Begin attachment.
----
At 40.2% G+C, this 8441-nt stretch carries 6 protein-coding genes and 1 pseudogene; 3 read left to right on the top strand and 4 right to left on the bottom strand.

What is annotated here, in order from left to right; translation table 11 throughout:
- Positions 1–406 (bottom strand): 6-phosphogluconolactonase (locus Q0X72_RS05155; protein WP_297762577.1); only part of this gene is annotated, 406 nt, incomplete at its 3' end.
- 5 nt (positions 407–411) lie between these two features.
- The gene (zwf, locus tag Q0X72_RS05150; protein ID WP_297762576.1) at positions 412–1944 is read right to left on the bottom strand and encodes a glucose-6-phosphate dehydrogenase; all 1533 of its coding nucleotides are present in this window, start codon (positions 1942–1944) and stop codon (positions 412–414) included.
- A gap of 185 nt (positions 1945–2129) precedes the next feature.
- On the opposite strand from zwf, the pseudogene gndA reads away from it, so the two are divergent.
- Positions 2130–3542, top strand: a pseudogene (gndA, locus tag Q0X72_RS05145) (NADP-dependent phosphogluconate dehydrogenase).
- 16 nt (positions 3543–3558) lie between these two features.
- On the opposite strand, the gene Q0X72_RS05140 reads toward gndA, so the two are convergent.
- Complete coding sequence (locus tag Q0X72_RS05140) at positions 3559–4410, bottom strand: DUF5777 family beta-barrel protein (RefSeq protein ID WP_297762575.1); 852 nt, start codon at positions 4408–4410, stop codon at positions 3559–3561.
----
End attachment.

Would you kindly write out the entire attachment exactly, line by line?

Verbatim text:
At 40.2% G+C, this 8441-nt stretch carries 6 protein-coding genes and 1 pseudogene; 3 read left to right on the top strand and 4 right to left on the bottom strand.

What is annotated here, in order from left to right; translation table 11 throughout:
- Positions 1–406 (bottom strand): 6-phosphogluconolactonase (locus Q0X72_RS05155; protein WP_297762577.1); only part of this gene is annotated, 406 nt, incomplete at its 3' end.
- 5 nt (positions 407–411) lie between these two features.
- The gene (zwf, locus tag Q0X72_RS05150; protein ID WP_297762576.1) at positions 412–1944 is read right to left on the bottom strand and encodes a glucose-6-phosphate dehydrogenase; all 1533 of its coding nucleotides are present in this window, start codon (positions 1942–1944) and stop codon (positions 412–414) included.
- A gap of 185 nt (positions 1945–2129) precedes the next feature.
- On the opposite strand from zwf, the pseudogene gndA reads away from it, so the two are divergent.
- Positions 2130–3542, top strand: a pseudogene (gndA, locus tag Q0X72_RS05145) (NADP-dependent phosphogluconate dehydrogenase).
- 16 nt (positions 3543–3558) lie between these two features.
- On the opposite strand, the gene Q0X72_RS05140 reads toward gndA, so the two are convergent.
- Complete coding sequence (locus tag Q0X72_RS05140) at positions 3559–4410, bottom strand: DUF5777 family beta-barrel protein (RefSeq protein ID WP_297762575.1); 852 nt, start codon at positions 4408–4410, stop codon at positions 3559–3561.